Meadowlark Lemon didn’t just have one of the best names in basketball history, he had one of the best hook shots. The "Clown Prince of Basketball" could nail his trademark hook with remarkable consistency from nearly everywhere on the floor. And for 24 years and 16,000 games as a Harlem Globetrotter, that’s what he did.
Lemon died on Sunday at the age of 83 and remains one of the most beloved basketball players to never don on an NBA jersey. And certainly the most entertaining:
When Lemon joined the Globetrotters in 1954, the team was more popular than the New York Knicks — and better, too. Their games were more competitive and engaging than today's low slogs, with better opponents and fewer outright gimmicks. Over the years, as the ABA and NBA began competing with the Globetrotters for players, the team transitioned into the goofball Globetrotters we know today.
Lemon was the ringmaster of that two-hoop circus. He led the Globetrotters, well, around the globe, winning games and the world’s adoration. But he was also a business man who split with the Globetrotters and started his own dream team of basketball showman, called the Bucketeers. He racked up endorsements, wrote books, and even appeared as a cartoon in the Globetrotters' very own TV show. Not even LeBron can say he's done that.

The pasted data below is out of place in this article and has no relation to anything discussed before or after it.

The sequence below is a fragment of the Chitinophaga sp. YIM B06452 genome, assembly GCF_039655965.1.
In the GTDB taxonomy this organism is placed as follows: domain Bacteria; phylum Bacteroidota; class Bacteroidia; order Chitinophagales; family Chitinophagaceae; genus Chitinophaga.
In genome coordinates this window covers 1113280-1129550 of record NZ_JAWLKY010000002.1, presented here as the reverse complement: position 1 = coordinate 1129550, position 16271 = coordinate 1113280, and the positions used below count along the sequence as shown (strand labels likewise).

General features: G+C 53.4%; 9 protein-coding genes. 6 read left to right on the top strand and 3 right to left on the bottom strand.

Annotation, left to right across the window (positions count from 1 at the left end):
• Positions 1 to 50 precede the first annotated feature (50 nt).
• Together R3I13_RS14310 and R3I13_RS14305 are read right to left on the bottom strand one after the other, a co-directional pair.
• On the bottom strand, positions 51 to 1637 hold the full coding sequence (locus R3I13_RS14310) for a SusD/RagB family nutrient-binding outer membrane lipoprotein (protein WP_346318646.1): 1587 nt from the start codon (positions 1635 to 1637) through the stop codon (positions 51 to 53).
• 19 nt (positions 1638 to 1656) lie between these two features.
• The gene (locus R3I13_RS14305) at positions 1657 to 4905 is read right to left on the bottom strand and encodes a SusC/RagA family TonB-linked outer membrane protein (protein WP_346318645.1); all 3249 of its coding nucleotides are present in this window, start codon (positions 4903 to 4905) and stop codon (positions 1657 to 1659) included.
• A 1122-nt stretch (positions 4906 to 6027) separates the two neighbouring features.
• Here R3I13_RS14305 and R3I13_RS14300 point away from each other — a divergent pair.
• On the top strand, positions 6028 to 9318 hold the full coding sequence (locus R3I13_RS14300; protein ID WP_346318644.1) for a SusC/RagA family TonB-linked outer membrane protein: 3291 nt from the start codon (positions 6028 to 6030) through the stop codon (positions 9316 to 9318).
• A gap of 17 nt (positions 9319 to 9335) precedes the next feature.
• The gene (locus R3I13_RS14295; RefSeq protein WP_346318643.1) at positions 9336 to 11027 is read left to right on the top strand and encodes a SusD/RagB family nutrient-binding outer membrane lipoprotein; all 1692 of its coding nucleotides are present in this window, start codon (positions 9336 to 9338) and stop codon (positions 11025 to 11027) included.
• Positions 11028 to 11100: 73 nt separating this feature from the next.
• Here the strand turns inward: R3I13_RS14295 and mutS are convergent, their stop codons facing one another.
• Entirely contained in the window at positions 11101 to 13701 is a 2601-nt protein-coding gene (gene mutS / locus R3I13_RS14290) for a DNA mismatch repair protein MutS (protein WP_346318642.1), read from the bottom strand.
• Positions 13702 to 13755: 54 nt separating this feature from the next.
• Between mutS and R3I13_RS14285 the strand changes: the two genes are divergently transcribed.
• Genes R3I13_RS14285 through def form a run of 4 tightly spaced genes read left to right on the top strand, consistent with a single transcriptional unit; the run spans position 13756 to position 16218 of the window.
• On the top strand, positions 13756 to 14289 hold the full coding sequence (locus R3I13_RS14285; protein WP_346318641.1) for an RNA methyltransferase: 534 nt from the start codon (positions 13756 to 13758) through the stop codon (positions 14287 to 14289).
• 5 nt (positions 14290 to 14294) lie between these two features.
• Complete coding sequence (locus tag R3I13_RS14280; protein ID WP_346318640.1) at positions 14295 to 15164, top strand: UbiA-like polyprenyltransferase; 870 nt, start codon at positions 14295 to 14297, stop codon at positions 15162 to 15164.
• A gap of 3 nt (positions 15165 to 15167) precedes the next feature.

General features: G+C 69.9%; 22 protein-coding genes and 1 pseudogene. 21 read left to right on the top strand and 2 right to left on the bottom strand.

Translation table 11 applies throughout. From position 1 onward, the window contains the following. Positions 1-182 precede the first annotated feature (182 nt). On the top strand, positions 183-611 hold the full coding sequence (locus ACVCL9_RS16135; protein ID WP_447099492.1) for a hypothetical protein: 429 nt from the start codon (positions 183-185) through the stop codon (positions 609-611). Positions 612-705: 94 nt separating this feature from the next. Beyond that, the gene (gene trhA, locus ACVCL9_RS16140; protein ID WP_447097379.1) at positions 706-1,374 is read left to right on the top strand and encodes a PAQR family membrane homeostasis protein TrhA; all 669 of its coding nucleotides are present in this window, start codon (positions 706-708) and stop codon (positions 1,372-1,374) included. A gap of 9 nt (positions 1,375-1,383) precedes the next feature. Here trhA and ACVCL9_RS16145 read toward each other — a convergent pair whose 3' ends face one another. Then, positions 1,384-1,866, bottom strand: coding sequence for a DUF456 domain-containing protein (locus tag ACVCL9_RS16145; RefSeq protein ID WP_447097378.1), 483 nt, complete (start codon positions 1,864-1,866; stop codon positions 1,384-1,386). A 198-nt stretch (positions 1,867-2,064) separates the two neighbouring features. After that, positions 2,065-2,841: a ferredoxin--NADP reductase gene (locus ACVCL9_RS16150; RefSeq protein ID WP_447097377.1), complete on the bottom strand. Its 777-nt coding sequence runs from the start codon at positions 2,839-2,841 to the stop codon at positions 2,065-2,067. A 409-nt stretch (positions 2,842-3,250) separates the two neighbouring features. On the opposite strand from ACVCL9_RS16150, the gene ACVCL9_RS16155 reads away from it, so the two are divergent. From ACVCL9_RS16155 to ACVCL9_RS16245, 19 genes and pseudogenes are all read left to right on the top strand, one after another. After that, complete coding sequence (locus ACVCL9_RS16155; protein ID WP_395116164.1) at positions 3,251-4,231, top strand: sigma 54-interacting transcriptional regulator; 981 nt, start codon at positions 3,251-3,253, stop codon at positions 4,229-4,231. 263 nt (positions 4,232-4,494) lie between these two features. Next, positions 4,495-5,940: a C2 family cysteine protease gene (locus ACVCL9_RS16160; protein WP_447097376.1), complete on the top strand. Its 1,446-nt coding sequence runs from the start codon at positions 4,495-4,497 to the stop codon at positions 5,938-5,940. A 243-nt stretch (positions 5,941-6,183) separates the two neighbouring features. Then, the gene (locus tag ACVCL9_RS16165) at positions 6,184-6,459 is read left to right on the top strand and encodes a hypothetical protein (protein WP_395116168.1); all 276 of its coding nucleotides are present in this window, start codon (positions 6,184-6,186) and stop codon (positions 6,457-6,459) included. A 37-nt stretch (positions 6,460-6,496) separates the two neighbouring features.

Lemon was such a great Globetrotter, not because he could spin 5’10” white guys like a top or rattle the rim with thunder dunks, but because he was always committed to his craft. And that was entertainment, not basketball. Yes, Lemon was capable of some astounding feats on the court, but his always-on, playful persona is what made Globetrotters internationally recognized. And that’s why he’s a legend, despite scoring the same number of points in the NBA as you and me.